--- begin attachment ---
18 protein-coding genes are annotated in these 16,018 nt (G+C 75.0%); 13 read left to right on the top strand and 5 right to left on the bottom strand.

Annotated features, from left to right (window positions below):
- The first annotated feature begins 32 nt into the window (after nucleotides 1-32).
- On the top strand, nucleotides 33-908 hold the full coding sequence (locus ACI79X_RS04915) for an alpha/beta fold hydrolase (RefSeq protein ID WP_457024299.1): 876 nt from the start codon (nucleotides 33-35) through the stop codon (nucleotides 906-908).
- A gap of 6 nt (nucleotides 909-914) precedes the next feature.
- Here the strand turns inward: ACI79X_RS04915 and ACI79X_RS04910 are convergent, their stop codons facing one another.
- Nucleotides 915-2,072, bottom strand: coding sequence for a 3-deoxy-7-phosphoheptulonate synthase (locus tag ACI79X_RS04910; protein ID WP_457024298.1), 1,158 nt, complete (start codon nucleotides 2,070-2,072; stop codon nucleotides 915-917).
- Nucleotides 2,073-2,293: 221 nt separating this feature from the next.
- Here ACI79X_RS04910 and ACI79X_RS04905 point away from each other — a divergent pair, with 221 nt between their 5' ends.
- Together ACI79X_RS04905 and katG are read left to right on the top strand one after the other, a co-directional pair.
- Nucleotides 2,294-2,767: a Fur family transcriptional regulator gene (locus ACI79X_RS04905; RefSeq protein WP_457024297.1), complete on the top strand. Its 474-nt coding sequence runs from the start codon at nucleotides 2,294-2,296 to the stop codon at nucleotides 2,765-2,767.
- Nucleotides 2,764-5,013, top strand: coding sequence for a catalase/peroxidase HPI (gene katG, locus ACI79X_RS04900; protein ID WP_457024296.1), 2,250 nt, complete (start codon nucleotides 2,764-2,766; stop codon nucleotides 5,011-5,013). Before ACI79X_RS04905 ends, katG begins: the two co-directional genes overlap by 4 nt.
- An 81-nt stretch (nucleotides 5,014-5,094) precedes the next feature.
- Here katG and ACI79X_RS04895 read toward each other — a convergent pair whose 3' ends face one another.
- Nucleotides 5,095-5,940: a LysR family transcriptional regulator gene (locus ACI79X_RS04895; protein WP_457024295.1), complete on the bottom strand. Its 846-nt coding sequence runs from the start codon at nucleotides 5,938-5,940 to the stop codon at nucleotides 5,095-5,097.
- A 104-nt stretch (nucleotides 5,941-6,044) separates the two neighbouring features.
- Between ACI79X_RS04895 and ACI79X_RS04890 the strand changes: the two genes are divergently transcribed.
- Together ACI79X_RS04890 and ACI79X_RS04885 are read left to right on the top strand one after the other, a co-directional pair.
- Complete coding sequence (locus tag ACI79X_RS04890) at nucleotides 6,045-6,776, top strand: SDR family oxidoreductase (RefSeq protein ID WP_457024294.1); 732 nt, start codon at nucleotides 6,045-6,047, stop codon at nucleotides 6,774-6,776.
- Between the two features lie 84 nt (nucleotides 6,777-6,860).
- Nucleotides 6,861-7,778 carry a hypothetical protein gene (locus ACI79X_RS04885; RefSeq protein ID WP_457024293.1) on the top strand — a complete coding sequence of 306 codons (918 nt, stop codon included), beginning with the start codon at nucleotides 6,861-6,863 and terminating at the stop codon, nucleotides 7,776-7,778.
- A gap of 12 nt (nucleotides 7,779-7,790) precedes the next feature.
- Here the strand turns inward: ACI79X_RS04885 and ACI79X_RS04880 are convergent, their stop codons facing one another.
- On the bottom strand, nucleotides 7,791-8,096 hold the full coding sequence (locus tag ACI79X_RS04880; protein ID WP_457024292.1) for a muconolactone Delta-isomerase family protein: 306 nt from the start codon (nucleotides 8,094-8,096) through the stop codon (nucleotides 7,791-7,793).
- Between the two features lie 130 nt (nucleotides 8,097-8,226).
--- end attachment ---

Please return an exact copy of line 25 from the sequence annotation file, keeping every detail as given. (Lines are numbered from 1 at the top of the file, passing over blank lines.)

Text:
- Between the two features lie 130 nt (nucleotides 8,097-8,226).